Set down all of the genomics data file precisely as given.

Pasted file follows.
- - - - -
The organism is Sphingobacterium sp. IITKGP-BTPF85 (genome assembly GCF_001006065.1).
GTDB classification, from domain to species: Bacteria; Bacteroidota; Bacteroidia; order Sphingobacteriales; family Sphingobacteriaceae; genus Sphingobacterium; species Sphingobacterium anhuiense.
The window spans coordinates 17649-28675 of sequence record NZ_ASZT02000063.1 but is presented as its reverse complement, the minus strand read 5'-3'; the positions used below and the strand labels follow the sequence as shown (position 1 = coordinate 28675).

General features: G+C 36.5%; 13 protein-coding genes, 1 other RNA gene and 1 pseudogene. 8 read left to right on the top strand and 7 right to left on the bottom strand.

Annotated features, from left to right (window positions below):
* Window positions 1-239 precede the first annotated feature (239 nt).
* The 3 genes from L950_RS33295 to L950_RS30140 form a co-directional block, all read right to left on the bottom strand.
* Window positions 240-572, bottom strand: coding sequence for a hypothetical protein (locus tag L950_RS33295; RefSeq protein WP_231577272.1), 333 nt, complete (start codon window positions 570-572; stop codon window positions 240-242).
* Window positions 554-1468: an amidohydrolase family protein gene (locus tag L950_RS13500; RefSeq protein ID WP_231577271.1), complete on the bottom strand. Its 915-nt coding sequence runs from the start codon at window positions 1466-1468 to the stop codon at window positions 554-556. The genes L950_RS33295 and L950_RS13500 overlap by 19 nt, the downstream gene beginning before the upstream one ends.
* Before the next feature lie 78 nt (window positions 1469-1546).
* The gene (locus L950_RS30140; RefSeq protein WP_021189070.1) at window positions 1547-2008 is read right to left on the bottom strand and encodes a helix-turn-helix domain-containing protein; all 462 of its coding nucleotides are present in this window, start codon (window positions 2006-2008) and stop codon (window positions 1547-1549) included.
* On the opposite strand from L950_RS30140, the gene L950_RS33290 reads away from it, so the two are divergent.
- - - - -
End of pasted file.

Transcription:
The organism is Sphingobacterium sp. IITKGP-BTPF85 (genome assembly GCF_001006065.1).
GTDB classification, from domain to species: Bacteria; Bacteroidota; Bacteroidia; order Sphingobacteriales; family Sphingobacteriaceae; genus Sphingobacterium; species Sphingobacterium anhuiense.
The window spans coordinates 17649-28675 of sequence record NZ_ASZT02000063.1 but is presented as its reverse complement, the minus strand read 5'-3'; the positions used below and the strand labels follow the sequence as shown (position 1 = coordinate 28675).

General features: G+C 36.5%; 13 protein-coding genes, 1 other RNA gene and 1 pseudogene. 8 read left to right on the top strand and 7 right to left on the bottom strand.

Annotated features, from left to right (window positions below):
* Window positions 1-239 precede the first annotated feature (239 nt).
* The 3 genes from L950_RS33295 to L950_RS30140 form a co-directional block, all read right to left on the bottom strand.
* Window positions 240-572, bottom strand: coding sequence for a hypothetical protein (locus tag L950_RS33295; RefSeq protein WP_231577272.1), 333 nt, complete (start codon window positions 570-572; stop codon window positions 240-242).
* Window positions 554-1468: an amidohydrolase family protein gene (locus tag L950_RS13500; RefSeq protein ID WP_231577271.1), complete on the bottom strand. Its 915-nt coding sequence runs from the start codon at window positions 1466-1468 to the stop codon at window positions 554-556. The genes L950_RS33295 and L950_RS13500 overlap by 19 nt, the downstream gene beginning before the upstream one ends.
* Before the next feature lie 78 nt (window positions 1469-1546).
* The gene (locus L950_RS30140; RefSeq protein WP_021189070.1) at window positions 1547-2008 is read right to left on the bottom strand and encodes a helix-turn-helix domain-containing protein; all 462 of its coding nucleotides are present in this window, start codon (window positions 2006-2008) and stop codon (window positions 1547-1549) included.
* On the opposite strand from L950_RS30140, the gene L950_RS33290 reads away from it, so the two are divergent.